Around the world, cities are transforming busy streets into public spaces, if only for a few blissful hours. These open streets festivals create safe, healthy recreation areas for residents and help cities carve out space for biking, walking, skating, rolling, strolling, stretching, and even dancing.
Today’s open street festivals are inspired by ciclovías, which began in the 1970s when Bogotá, Colombia began to close some of its streets to cars each Sunday. The idea spread throughout South America and caught on globally a few decades later; now cities everywhere have created their own celebrations of non-motorized transit. Although these interventions are usually temporary, open streets often lead to real-world change: These small-scale activations often help residents to envision a city designed to promote walking and biking year-round.
I’ve collected nine open streets festivals from around the world and listed the next date they’re happening (some happen weekly, and, if so, I’ve noted that). Please share any events I might have missed. Even better, if you’re interested in launching a car-free festival in your city, head over to Open Streets Project for tips on how to get started!
CicLAvia, Los Angeles
Photo by Gary Leonard for CicLAvia
The largest open streets festival in the U.S. happens three times a year in Los Angeles, where over 100,000 people take to car-free streets in different neighborhoods. The April 6 event will travel six miles along Wilshire Boulevard, and, later in 2014, the route will go to South L.A.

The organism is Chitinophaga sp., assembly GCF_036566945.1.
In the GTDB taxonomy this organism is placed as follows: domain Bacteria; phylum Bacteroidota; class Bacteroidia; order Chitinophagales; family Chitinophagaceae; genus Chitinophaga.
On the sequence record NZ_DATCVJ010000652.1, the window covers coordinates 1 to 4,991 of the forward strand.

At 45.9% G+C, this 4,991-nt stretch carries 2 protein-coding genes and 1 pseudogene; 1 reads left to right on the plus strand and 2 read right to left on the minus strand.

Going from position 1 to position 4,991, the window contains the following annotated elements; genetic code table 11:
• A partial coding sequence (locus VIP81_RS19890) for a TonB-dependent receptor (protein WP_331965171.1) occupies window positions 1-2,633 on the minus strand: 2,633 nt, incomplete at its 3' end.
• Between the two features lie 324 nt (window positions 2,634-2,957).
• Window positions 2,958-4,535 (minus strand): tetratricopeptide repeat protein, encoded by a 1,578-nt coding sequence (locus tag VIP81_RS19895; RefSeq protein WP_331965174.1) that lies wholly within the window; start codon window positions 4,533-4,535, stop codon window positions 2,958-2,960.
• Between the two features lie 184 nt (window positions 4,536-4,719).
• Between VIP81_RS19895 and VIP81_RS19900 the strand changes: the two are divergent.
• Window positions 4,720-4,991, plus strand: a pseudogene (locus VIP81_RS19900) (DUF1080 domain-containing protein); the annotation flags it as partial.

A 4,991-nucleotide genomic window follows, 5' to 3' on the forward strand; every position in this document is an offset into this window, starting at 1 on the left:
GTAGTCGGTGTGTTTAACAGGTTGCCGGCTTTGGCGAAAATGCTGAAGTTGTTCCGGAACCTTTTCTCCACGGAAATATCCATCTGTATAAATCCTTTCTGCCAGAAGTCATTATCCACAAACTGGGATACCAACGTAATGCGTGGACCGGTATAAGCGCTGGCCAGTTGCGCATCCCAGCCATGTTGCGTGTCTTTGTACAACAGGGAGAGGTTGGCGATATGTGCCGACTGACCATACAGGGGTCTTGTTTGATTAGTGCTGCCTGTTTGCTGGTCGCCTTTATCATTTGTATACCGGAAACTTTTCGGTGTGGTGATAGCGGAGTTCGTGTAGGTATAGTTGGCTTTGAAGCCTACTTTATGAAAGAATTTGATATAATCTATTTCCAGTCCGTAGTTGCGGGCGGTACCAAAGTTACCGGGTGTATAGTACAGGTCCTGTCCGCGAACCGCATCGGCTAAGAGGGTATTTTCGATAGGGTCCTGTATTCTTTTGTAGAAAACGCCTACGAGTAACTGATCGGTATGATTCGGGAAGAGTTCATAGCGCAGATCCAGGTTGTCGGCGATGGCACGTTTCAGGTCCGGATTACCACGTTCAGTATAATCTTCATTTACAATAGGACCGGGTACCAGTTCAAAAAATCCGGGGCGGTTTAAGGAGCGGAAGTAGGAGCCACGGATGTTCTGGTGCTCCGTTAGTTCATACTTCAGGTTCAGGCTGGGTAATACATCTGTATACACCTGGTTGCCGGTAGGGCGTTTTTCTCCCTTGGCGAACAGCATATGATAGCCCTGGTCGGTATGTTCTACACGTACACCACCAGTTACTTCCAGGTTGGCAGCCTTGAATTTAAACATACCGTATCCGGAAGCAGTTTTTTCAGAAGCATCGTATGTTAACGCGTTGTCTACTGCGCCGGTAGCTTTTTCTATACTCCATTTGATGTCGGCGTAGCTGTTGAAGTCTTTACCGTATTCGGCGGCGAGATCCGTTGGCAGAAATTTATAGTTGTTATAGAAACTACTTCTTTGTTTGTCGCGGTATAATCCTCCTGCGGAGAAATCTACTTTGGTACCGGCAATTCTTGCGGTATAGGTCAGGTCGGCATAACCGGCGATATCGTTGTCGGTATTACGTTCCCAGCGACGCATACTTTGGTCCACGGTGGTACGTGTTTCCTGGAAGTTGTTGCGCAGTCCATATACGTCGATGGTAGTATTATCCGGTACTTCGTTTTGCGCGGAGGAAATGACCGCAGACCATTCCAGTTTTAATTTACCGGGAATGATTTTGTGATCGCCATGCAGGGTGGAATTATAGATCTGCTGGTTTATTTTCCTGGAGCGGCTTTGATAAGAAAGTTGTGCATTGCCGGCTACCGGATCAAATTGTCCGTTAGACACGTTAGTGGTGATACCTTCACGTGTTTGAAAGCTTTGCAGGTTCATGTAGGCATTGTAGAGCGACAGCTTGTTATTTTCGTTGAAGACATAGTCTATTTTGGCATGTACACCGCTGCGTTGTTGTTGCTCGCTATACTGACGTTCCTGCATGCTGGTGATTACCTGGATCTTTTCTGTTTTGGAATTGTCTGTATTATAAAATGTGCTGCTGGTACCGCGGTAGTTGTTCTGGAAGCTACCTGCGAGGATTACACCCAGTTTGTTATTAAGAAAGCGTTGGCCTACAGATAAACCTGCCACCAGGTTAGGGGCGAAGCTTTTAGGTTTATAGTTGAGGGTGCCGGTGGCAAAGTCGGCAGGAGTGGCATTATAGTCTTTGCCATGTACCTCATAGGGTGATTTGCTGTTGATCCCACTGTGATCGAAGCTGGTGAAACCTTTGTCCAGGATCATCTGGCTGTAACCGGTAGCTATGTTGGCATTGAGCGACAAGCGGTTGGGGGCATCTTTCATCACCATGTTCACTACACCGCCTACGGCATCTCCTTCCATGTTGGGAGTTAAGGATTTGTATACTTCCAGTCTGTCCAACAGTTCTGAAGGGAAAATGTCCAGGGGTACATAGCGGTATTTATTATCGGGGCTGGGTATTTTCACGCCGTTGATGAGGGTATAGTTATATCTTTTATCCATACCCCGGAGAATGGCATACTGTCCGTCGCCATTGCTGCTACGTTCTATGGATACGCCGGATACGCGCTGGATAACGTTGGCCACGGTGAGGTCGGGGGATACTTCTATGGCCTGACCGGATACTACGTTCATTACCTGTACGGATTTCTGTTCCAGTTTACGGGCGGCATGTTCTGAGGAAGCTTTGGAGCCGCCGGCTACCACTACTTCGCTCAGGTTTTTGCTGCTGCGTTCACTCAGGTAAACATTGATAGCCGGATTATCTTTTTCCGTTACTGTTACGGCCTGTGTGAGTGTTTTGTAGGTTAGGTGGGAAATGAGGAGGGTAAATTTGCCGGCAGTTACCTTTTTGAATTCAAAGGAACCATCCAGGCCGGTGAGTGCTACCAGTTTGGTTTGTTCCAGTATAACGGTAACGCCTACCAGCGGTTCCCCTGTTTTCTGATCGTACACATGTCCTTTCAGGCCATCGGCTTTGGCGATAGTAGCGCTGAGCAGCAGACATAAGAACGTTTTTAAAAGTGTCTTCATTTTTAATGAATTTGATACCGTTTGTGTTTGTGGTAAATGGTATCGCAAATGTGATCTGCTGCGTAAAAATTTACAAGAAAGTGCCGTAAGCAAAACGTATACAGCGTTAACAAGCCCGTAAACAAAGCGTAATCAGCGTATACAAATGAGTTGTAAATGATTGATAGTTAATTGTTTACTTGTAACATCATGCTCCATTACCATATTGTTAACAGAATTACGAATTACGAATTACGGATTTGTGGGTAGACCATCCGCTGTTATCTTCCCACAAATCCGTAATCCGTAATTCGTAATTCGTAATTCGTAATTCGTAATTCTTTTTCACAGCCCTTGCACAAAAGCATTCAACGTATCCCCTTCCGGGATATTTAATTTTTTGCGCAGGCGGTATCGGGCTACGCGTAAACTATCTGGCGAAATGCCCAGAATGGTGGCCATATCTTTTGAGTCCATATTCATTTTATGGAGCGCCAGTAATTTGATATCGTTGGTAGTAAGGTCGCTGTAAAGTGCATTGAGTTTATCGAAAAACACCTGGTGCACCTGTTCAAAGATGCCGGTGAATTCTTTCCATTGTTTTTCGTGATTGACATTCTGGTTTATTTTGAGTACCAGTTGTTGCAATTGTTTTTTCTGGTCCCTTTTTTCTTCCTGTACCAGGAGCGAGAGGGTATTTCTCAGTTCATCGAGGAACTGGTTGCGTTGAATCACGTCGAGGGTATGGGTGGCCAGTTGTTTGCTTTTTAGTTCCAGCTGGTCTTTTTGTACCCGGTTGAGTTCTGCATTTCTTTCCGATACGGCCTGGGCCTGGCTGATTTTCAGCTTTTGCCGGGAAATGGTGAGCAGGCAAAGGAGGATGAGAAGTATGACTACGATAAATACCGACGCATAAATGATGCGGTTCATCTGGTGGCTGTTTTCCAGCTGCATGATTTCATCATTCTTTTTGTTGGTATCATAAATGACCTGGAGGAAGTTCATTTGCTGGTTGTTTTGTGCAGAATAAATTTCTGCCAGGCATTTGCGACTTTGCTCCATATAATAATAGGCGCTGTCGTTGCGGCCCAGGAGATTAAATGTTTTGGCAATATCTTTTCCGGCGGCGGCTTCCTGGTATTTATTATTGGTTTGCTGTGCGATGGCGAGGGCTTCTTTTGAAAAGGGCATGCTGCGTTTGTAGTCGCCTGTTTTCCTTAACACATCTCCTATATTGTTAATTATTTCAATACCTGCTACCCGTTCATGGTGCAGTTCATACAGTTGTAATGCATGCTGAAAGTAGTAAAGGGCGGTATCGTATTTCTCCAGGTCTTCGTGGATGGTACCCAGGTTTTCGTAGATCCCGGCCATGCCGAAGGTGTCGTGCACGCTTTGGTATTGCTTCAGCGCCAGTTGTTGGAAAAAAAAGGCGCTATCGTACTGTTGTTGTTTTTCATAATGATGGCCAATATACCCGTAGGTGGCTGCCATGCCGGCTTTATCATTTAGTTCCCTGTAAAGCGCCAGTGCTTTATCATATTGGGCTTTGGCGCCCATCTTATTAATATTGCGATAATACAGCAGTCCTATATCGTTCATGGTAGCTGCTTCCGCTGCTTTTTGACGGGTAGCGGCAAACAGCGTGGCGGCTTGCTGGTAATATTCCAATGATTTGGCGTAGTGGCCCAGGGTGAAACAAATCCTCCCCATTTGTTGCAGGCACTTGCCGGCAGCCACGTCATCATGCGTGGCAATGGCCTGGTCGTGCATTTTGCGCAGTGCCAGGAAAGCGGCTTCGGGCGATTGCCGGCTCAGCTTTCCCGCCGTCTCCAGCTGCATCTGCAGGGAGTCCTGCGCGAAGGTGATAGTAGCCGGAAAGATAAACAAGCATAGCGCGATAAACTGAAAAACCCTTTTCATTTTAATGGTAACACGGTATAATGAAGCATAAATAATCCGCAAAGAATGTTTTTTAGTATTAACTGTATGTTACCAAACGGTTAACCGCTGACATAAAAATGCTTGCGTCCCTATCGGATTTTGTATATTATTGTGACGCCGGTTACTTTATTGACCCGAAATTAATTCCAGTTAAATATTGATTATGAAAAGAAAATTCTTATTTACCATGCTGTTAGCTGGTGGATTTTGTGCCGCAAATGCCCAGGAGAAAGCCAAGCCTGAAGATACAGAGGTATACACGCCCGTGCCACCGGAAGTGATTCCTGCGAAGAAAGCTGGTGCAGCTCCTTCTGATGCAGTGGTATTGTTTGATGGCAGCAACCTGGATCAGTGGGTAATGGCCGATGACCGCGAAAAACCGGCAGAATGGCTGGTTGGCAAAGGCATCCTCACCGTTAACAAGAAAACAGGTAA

Muévete en Bici, Mexico City
Photo via Muévete en Bici
Every Sunday, Mexico City shuts down 14 miles of streets, including the extra-wide Paseo de la Reforma for bikers and walkers. Over 80,000 participants can be seen on any given Sunday, many of them riding bikes from EcoBici, the city’s bike-sharing program.
Atlanta Streets Alive, Atlanta
Photo by Tim
Atlanta opens several miles of streets throughout the year for Atlanta Streets Alive. On April 20 the festival will close a 2.7-mile loop in the West End, and in May the city’s Peachtree Street will be closed from Downtown to Midtown.
Summer Streets, New York City
Photo by NYCDOT
Each summer, a long corridor throughout Manhattan that stretches along Park Avenue is closed to cars for “part bike tour, part walking tour, part block party.” The dates for 2014 have not been announced yet, but Summer Streets usually takes place on three Sundays in August.
Yom Kippur, Tel Aviv
Photo by Moti Milrod/AP
While not an official car-free festival, Israelis observe Yom Kippur (which is Friday October 3 to Saturday October 4 this year) by not driving motor vehicles, and Tel Aviv is effectively transformed into a deserted city. The quiet city lures bikers and walkers out into the empty streets—and even the freeways.
Photo by Mairie de Paris/Anne Thomes
For about a month every summer in Paris, the streets along the Seine are not only banned to cars, they are also transformed into “plages” or beaches, which include sand, umbrellas, beach chairs, and actual temporary pools. The plages are installed for July and August.
Car Free Day, Jakarta
Photo by Gunawan Kartapranata
Jakarta’s infamous traffic is curbed by weekly car-free days starting at 6:00 a.m. in two of the city’s busiest centers: Jalan Sudirman and Jalan Thamrin. To help reduce emissions, in 2012 the once-monthly car-free days became weekly, now happening every Sunday.
Sunday Streets, San Francisco
Photo via Sunday Streets
San Francisco’s Sunday Streets heads to a different neighborhood each month from March to October. Next up is a loop in the Tenderloin on April 13, and a summer route will close the Great Highway along the Pacific Ocean from the San Francisco Zoo to Golden Gate Park.
Photo by natigarcia
The original open streets event is still going strong more than 30 years after it began. Bogotá now closes up to 80 miles of cars every week and it’s estimated that 30 percent of the city’s population participates.
Want to share a free, accessible-to-the-public open streets event in your city? Be sure to include a link for more information, and a photo if you’ve got one!
Top photo by NYCDOT